Owing to our late arrival at Toodyay, having been delayed for various reasons - Fr Rowe and another retreatant being my passengers - the programme for the first evening of the Retreat, on Sunday the 5th of October, was somewhat reduced by omitting Vespers and Compline, and having Low Mass without sermon. However, the first Conference was given (starting about an hour late) after dinner following Mass, and, as I promised, I will now give my own write-up of the notes I took during it. So, herewith:
1st Conference: Sermon for the 21st Sunday after PentecostHellHell hath no exit, only an entrance!Consider the vision of Hell vouchsafed to the three holy children at Fatima: a sight so terrible that they would have died, had not Our Lady obtained a special grace for them.The Four Last Things (τα ἔσχατα) ought ever to be kept before our eyes:
- Hell.It is a thing most profitable to reflect on the reality of Hell, and its eternity of woe.The pains of Hell are threefold:
- The pain of loss: the loss of Heaven - for Heaven is so great that (as St Austin saith) one particle of Heaven transplanted into Hell would suffice to at once change Hell into Heaven; and so what a terrible torment it is to lose Heaven, definitively and for all eternity without any chance of attainment of it ever again - is a loss so dire that it is alone enough to make Hell a place of torment and despair. To lose something infinite - that is, God - is necessarily an infinite torment: hence (as Aquinas testifies) the pain thereof is infinite.
- The pain of sense is twofold. Firstly, the fire of Hell (as Scripture reveals) is fire unquenchable and inexstinguishable: "depart ye cursed into the everlasting fire prepared for the Devil and his angels." Hell is as a lake of burning fire, whose flame goeth up for ever and ever (as the Apocalypse teaches). The Church Fathers all concur: for example, Pope St Gregory the Great says of Hell, "What terrible fires! 'Who can dwell with everlasting burnings?'" This unbearable fire by God's command is empowered to burn endlessly the damned souls, without respite or hope of an end. Secondly, there are the torments caused to each unhappy soul by the other damned souls (for even in this life, there is nothing worse that dwelling with the wicked), and moreover in Hell there are also most horrible demons - imagine!
- The torments of conscience - "their worm dieth not". These are threefold. Firstly, being plunged into eternal Hell for a trifle, a vain thing, a mad sin whose pleasures were transitory and most valueless. Secondly, the knowledge common to all the damned of the ease of winning heaven - if only they had laboured for Heaven as much as they slaved to win Hell, how different would their eternal state have been: what lamentation and useless, hopeless regret is the lot of these wretches. Thirdly, being in Hell through their own fault, knowing for a certainty that they abused the means of grace and salvation to their eternal loss.Still further, it must be believed that the damned will suffer torments in their very bodies after the General Resurrection, for the body, being the occasion and instrument of many sins, must share in the endless punishment of the soul. The eyes shall be tormented evermore by the frightful darkness of Hell; the nose, by the appalling stench of Hell; the ears, by the hideous howlings and cursings of the devils and of the damned without end; the taste, by ceaseless thirst and hunger; the touch, by the fearful flames of hellfire.The pains of Hell last forever, as Our Lord many times solemnly testified: there is in Hell truly "unquenchable fire". The Church, obedient to the teaching of her Divine Master, has always taught this. St Cyprian states that our reason itself shews Hell to be endless, for sin demands an infinite punishment, being an offence against the Infinite God. Human justice is necessarily finite and limited, and cannot punish forever; but Divine Justice is infinite and boundless in rigour and execution of a most strict and just sentence. After death, the state of existence of the damned is fixed forever and cannot ever change: the wicked soul after death being fixed in its malice and sin, it demands an endless punishment - "Where the tree falls, there it shall lie." The time of grace is over in Hell - no grace, no time for amendment, no repentance, no escape! Only an endless Hell suffices to persuade us not to sin (and it hardly avails even for that, alas): for else we would sin and sin again and never be converted, if we could exit Hell if the time for punishment of our crimes ever ended, even after countless ages. If Hell were not eternal, the world would be filled with vices and crimes - as has come to pass, given the multitudes who no longer believe in Hell and the few who do.Doubt not the endlessness of Hell! Descend in mind into Hell now, that you not go there hereafter! (So says St Bernard and many others.) We should oft reflect on these truths."Work out your salvation in fear and trembling" - there are so many souls in Hell already, for far less than what you have done!This Retreat is a time of grace; let us ask ourselves with St Ignatius:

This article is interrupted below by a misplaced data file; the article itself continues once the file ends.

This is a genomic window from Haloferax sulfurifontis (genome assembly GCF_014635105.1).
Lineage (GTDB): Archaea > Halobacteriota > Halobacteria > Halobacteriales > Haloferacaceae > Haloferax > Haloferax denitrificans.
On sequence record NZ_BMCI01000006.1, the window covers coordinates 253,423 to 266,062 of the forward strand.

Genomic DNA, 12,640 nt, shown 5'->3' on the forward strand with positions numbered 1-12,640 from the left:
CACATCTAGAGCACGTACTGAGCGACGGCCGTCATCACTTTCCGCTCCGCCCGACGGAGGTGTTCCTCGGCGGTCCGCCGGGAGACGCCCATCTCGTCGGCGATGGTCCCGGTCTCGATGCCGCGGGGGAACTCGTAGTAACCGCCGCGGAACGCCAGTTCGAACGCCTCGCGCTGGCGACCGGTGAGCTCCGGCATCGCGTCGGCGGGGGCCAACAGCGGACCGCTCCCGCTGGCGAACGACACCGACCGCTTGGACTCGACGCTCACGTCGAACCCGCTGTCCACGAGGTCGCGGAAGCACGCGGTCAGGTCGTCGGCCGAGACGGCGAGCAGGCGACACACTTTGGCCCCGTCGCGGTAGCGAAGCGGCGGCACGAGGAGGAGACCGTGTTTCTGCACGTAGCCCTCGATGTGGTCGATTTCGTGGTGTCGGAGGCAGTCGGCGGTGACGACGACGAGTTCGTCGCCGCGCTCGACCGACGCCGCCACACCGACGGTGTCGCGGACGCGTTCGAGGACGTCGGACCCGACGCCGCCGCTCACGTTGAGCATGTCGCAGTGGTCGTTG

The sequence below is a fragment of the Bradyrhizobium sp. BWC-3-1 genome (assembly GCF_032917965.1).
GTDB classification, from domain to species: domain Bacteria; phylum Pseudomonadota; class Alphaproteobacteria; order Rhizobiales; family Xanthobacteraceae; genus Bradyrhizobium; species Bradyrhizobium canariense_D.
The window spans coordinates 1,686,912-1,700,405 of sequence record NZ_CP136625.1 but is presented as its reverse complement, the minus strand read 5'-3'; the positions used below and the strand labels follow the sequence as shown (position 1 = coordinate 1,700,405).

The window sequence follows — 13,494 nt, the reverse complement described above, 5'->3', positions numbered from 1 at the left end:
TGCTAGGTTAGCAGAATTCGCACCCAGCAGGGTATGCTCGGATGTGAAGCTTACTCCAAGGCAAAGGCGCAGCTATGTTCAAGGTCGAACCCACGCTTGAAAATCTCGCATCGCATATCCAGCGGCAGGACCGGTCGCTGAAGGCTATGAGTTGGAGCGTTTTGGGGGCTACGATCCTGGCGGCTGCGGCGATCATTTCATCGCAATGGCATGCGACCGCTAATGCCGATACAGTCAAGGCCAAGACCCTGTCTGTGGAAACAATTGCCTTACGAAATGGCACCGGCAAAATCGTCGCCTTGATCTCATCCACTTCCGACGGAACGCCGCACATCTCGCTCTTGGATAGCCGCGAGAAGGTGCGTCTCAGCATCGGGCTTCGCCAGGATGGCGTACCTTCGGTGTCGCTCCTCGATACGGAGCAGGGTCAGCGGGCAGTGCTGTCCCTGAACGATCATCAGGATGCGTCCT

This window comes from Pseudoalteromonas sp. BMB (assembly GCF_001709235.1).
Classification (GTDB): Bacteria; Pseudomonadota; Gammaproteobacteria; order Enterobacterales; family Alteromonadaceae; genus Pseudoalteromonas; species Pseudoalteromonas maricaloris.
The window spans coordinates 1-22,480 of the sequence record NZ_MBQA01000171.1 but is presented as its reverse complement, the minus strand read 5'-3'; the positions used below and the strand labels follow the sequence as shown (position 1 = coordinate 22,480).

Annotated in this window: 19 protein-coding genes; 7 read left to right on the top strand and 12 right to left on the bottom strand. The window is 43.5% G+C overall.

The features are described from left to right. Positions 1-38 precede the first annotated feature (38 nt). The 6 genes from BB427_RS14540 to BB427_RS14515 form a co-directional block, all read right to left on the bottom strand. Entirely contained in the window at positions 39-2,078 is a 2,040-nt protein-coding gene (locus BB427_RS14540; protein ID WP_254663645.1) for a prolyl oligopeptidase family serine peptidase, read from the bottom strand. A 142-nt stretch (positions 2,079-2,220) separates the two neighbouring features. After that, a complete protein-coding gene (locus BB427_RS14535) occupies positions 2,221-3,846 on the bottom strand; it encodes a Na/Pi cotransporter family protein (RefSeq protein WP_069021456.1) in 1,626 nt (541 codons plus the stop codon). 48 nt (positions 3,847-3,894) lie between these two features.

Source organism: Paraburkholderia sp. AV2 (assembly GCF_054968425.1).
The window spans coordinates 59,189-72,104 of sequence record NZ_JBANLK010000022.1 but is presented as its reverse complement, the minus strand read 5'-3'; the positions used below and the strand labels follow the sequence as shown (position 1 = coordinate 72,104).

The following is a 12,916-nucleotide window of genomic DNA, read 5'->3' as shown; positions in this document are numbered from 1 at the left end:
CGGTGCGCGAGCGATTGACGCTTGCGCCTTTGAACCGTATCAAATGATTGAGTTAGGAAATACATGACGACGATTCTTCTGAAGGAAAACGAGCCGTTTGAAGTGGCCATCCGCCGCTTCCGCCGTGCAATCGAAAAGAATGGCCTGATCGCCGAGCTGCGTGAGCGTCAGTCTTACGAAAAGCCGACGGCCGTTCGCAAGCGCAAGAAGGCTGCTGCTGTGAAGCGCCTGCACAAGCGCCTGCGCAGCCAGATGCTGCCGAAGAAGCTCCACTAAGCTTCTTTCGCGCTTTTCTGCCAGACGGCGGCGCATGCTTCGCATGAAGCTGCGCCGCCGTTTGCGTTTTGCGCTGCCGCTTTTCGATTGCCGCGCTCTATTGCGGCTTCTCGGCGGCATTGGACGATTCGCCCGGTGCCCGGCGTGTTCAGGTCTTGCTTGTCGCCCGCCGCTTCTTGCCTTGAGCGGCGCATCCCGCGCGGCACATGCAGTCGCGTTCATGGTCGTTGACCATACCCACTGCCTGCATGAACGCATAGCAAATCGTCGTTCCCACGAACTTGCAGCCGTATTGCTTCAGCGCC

- What have I done for Christ?
- What am I doing for Christ?
- What shall I do for Christ?Beware grievous sin, and do penance. Better to suffer a little in this life, than suffer forever in eternity. Flee Hell, and advance by grace to Heaven.☩In the Name of the Father, and of the Son, and of the Holy Ghost. Amen.